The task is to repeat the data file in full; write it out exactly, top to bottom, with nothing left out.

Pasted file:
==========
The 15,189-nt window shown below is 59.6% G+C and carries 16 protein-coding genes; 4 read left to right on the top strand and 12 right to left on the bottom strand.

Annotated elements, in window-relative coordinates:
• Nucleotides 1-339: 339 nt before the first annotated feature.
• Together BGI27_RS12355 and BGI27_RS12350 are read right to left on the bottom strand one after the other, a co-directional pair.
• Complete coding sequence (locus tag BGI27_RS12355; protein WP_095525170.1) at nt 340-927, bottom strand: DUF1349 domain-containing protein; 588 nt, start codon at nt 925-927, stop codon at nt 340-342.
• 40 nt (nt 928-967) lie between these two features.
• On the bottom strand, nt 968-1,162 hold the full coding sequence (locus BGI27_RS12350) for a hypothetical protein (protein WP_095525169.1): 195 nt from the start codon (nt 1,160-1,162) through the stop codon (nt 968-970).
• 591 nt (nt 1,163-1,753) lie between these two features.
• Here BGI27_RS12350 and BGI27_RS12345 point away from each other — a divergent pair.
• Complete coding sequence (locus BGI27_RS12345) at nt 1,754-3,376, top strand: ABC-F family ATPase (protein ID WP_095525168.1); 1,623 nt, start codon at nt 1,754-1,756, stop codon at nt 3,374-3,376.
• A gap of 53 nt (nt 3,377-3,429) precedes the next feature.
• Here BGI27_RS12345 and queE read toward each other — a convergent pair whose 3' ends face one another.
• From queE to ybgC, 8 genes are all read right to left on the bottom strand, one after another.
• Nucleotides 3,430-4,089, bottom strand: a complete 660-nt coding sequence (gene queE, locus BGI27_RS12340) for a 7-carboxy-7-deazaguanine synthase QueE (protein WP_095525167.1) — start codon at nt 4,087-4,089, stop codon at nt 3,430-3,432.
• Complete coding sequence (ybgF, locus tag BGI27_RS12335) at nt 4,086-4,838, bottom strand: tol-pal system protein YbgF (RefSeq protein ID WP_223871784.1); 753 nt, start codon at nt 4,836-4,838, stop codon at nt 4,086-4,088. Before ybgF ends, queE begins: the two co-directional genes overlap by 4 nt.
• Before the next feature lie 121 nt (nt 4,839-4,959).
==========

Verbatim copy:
The 15,189-nt window shown below is 59.6% G+C and carries 16 protein-coding genes; 4 read left to right on the top strand and 12 right to left on the bottom strand.

Annotated elements, in window-relative coordinates:
• Nucleotides 1-339: 339 nt before the first annotated feature.
• Together BGI27_RS12355 and BGI27_RS12350 are read right to left on the bottom strand one after the other, a co-directional pair.
• Complete coding sequence (locus tag BGI27_RS12355; protein WP_095525170.1) at nt 340-927, bottom strand: DUF1349 domain-containing protein; 588 nt, start codon at nt 925-927, stop codon at nt 340-342.
• 40 nt (nt 928-967) lie between these two features.
• On the bottom strand, nt 968-1,162 hold the full coding sequence (locus BGI27_RS12350) for a hypothetical protein (protein WP_095525169.1): 195 nt from the start codon (nt 1,160-1,162) through the stop codon (nt 968-970).
• 591 nt (nt 1,163-1,753) lie between these two features.
• Here BGI27_RS12350 and BGI27_RS12345 point away from each other — a divergent pair.
• Complete coding sequence (locus BGI27_RS12345) at nt 1,754-3,376, top strand: ABC-F family ATPase (protein ID WP_095525168.1); 1,623 nt, start codon at nt 1,754-1,756, stop codon at nt 3,374-3,376.
• A gap of 53 nt (nt 3,377-3,429) precedes the next feature.
• Here BGI27_RS12345 and queE read toward each other — a convergent pair whose 3' ends face one another.
• From queE to ybgC, 8 genes are all read right to left on the bottom strand, one after another.
• Nucleotides 3,430-4,089, bottom strand: a complete 660-nt coding sequence (gene queE, locus BGI27_RS12340) for a 7-carboxy-7-deazaguanine synthase QueE (protein WP_095525167.1) — start codon at nt 4,087-4,089, stop codon at nt 3,430-3,432.
• Complete coding sequence (ybgF, locus tag BGI27_RS12335) at nt 4,086-4,838, bottom strand: tol-pal system protein YbgF (RefSeq protein ID WP_223871784.1); 753 nt, start codon at nt 4,836-4,838, stop codon at nt 4,086-4,088. Before ybgF ends, queE begins: the two co-directional genes overlap by 4 nt.
• Before the next feature lie 121 nt (nt 4,839-4,959).